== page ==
Decades ago, when I was barely out of diapers, I started taking annual (sometimes twice-yearly) prayer retreats at the Abbey of Gethsemani in the hills of central Kentucky. It’s a silent Trappist monastery, and it’s been a boon to my prayer life. A lifeline, sometimes.
It’s also been a boon to my writing life. Once I’ve checked in and been immersed in and surrounded by silence (interrupted only by the seven-times-daily prayer services) for the first twenty-four hours or so, my mind seems to come alive (hold the jokes, please). My creativity spikes. My journal pages begin to fill with thoughts, ideas, questions, answers, doodles, drawings, and more. That journal, in fact, is a fascinating study: Whereas in the course of a usual week I might journal a few pages, my four-day or five-day silent retreats at the abbey routinely result in dozens of pages. While I eschew “work” during my prayer retreat, the combination of silence and solitude tend to ignite internal conversations with God, which in turn, I think, produce a level of creativity and originality that generally escapes me the rest of the year.
To choose just one example, halfway through a 2013 or 2014 prayer retreat, I wrote a question in my journal. Years before, I had fashioned a one-year flip calendar for my own use, pairing a verse from the King James Version of the Bible and a quote from Shakespeare each day, since both of those treasures of English literature were produced in the same period, same country, and same city, by people who knew each other. Also years earlier, I had tried to sell this brilliant (if I do say so myself, and I just did) creation as a gift product, without success. So, on this particular retreat, after a few days of solitude and silence, I wrote in my journal: “Why haven’t I ever considered pitching my Bible-and-Shakespeare calendar as a devotional?” Soon after returning home from my retreat, I emailed my agent (see: Laube, Steve) and before long, had offers from multiple publishers. See how easy that was? [Agent Steve made me put this link to the first pages of the finished book so you can take a look. He is so pushy sometimes.]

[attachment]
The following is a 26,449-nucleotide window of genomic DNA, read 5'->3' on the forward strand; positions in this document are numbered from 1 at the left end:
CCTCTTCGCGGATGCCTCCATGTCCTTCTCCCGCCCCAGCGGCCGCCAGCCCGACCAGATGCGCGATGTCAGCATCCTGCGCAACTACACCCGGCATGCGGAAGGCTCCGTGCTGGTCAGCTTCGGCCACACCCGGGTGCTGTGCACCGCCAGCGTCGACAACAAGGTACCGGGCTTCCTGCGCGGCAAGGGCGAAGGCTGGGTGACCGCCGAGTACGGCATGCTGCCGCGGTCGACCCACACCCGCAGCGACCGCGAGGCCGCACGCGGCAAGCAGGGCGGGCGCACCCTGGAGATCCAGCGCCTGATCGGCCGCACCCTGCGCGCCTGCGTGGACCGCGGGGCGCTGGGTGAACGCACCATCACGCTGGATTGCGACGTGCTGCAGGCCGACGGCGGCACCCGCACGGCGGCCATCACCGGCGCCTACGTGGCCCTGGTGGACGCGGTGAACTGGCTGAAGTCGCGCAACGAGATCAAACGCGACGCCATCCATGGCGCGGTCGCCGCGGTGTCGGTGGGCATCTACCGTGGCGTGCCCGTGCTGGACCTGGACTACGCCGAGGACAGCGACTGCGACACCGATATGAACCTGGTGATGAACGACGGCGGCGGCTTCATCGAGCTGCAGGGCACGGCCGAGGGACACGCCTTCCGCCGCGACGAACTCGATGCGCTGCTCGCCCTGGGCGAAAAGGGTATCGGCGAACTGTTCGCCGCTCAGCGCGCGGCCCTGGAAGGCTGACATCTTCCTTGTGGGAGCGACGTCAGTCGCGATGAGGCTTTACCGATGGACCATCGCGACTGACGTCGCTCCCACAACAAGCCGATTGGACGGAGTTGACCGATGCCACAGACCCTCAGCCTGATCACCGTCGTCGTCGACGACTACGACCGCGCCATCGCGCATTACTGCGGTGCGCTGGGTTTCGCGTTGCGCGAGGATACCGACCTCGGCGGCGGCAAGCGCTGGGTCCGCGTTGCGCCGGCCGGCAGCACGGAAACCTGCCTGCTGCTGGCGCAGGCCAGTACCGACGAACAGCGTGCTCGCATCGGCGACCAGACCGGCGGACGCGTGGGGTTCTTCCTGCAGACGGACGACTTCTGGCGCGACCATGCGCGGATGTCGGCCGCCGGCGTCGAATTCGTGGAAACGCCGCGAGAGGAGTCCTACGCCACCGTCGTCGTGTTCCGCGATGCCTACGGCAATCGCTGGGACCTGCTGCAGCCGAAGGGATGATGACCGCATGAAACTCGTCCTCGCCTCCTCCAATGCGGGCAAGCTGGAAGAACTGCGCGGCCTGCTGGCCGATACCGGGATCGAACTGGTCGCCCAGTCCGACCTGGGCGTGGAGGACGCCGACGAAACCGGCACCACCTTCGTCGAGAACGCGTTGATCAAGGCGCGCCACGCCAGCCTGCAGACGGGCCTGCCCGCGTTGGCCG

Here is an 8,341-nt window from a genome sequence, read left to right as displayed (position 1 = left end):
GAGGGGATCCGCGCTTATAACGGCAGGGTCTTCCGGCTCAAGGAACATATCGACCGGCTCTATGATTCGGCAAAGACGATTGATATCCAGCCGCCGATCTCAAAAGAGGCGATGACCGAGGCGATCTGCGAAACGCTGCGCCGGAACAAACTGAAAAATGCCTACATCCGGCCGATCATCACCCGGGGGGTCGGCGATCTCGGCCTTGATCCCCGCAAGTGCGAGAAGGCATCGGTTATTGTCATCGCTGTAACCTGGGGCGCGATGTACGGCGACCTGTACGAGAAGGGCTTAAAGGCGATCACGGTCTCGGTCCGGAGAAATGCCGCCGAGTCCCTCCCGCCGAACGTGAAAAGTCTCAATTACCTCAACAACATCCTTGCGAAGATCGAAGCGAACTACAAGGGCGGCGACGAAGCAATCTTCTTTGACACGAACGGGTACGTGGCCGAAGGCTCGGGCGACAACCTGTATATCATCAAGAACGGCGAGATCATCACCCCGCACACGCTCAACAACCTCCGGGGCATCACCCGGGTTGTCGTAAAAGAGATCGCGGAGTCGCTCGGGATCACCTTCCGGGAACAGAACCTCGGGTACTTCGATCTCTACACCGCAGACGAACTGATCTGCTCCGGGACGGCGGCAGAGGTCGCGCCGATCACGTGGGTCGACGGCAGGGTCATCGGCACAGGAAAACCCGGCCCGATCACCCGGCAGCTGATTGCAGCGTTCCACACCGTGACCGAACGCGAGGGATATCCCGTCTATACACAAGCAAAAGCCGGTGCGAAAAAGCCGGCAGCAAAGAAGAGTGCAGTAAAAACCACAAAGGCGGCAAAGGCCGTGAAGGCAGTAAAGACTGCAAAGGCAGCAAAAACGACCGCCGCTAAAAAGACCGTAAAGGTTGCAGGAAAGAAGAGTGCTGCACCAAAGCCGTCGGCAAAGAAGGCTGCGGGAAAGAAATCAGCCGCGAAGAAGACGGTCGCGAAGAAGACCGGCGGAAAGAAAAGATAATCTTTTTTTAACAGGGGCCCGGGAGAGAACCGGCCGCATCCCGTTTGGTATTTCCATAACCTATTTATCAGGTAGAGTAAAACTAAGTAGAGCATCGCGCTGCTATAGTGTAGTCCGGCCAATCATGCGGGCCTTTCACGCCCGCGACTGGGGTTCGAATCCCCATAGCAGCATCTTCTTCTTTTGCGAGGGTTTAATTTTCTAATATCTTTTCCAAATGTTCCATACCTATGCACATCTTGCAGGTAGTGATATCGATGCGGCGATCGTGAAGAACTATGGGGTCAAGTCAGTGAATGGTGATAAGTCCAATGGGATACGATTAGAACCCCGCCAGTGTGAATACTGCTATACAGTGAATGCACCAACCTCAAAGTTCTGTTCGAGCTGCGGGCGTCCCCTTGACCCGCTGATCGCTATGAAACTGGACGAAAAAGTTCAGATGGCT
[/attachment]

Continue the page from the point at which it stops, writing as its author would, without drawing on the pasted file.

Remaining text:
Now, maybe that particular idea would’ve occurred to me even if I hadn’t been prayerful and silent for a few days. But such flashes of insight happen so often, so abundantly, in the silence of a prayer retreat that I think probably not.
In my experience, silence creates space for thought. For reflection. For creativity. For God. And, though God sometimes does speak into (or in spite of) our busy and noisy lives, He seems to speak more—and more clearly—in the silence.
So, can silence make you a better writer? Can it create space in your life, in your days, for thought? For reflection? For creativity? For God?
Why not find out?